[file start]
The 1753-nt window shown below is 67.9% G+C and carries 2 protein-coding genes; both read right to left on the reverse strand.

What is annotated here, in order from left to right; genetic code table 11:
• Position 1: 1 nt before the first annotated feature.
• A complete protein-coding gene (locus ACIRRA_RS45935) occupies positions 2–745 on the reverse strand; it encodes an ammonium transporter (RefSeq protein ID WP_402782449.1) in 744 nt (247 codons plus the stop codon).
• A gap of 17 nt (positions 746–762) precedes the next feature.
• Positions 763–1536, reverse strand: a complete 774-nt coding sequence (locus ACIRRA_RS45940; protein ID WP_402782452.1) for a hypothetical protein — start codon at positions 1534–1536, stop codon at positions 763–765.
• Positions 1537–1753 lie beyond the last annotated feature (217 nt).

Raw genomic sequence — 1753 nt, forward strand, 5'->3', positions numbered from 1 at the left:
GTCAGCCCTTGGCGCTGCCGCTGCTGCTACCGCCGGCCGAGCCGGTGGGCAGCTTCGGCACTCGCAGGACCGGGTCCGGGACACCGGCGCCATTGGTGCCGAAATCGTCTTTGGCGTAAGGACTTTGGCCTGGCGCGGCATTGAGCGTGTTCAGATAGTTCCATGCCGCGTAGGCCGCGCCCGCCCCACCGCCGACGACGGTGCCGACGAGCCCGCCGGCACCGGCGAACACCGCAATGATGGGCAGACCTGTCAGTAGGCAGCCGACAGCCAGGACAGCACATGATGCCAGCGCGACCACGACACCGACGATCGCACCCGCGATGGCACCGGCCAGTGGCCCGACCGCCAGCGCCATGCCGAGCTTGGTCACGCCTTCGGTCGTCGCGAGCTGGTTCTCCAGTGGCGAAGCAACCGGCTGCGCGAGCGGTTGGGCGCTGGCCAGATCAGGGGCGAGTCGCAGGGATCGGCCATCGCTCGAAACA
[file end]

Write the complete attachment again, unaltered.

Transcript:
The 1753-nt window shown below is 67.9% G+C and carries 2 protein-coding genes; both read right to left on the reverse strand.

What is annotated here, in order from left to right; genetic code table 11:
• Position 1: 1 nt before the first annotated feature.
• A complete protein-coding gene (locus ACIRRA_RS45935) occupies positions 2–745 on the reverse strand; it encodes an ammonium transporter (RefSeq protein ID WP_402782449.1) in 744 nt (247 codons plus the stop codon).
• A gap of 17 nt (positions 746–762) precedes the next feature.
• Positions 763–1536, reverse strand: a complete 774-nt coding sequence (locus ACIRRA_RS45940; protein ID WP_402782452.1) for a hypothetical protein — start codon at positions 1534–1536, stop codon at positions 763–765.
• Positions 1537–1753 lie beyond the last annotated feature (217 nt).

Raw genomic sequence — 1753 nt, forward strand, 5'->3', positions numbered from 1 at the left:
GTCAGCCCTTGGCGCTGCCGCTGCTGCTACCGCCGGCCGAGCCGGTGGGCAGCTTCGGCACTCGCAGGACCGGGTCCGGGACACCGGCGCCATTGGTGCCGAAATCGTCTTTGGCGTAAGGACTTTGGCCTGGCGCGGCATTGAGCGTGTTCAGATAGTTCCATGCCGCGTAGGCCGCGCCCGCCCCACCGCCGACGACGGTGCCGACGAGCCCGCCGGCACCGGCGAACACCGCAATGATGGGCAGACCTGTCAGTAGGCAGCCGACAGCCAGGACAGCACATGATGCCAGCGCGACCACGACACCGACGATCGCACCCGCGATGGCACCGGCCAGTGGCCCGACCGCCAGCGCCATGCCGAGCTTGGTCACGCCTTCGGTCGTCGCGAGCTGGTTCTCCAGTGGCGAAGCAACCGGCTGCGCGAGCGGTTGGGCGCTGGCCAGATCAGGGGCGAGTCGCAGGGATCGGCCATCGCTCGAAACA